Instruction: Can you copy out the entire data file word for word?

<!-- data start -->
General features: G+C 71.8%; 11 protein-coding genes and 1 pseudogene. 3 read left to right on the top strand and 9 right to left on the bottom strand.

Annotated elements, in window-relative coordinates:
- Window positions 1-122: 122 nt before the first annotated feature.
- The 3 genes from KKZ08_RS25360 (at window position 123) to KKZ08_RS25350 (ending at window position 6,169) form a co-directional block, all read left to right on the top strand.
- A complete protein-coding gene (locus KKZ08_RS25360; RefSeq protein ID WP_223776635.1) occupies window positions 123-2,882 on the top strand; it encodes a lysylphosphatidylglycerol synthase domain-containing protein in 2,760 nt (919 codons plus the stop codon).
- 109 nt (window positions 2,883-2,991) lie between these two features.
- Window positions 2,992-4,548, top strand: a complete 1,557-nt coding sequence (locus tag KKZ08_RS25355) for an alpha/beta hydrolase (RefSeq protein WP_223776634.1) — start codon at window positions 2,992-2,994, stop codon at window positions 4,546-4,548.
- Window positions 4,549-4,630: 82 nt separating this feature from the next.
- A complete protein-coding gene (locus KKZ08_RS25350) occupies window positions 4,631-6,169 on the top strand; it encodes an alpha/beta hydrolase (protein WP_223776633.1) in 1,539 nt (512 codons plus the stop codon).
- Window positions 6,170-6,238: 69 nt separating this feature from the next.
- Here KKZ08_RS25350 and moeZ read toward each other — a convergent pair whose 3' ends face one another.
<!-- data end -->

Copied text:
General features: G+C 71.8%; 11 protein-coding genes and 1 pseudogene. 3 read left to right on the top strand and 9 right to left on the bottom strand.

Annotated elements, in window-relative coordinates:
- Window positions 1-122: 122 nt before the first annotated feature.
- The 3 genes from KKZ08_RS25360 (at window position 123) to KKZ08_RS25350 (ending at window position 6,169) form a co-directional block, all read left to right on the top strand.
- A complete protein-coding gene (locus KKZ08_RS25360; RefSeq protein ID WP_223776635.1) occupies window positions 123-2,882 on the top strand; it encodes a lysylphosphatidylglycerol synthase domain-containing protein in 2,760 nt (919 codons plus the stop codon).
- 109 nt (window positions 2,883-2,991) lie between these two features.
- Window positions 2,992-4,548, top strand: a complete 1,557-nt coding sequence (locus tag KKZ08_RS25355) for an alpha/beta hydrolase (RefSeq protein WP_223776634.1) — start codon at window positions 2,992-2,994, stop codon at window positions 4,546-4,548.
- Window positions 4,549-4,630: 82 nt separating this feature from the next.
- A complete protein-coding gene (locus KKZ08_RS25350) occupies window positions 4,631-6,169 on the top strand; it encodes an alpha/beta hydrolase (protein WP_223776633.1) in 1,539 nt (512 codons plus the stop codon).
- Window positions 6,170-6,238: 69 nt separating this feature from the next.
- Here KKZ08_RS25350 and moeZ read toward each other — a convergent pair whose 3' ends face one another.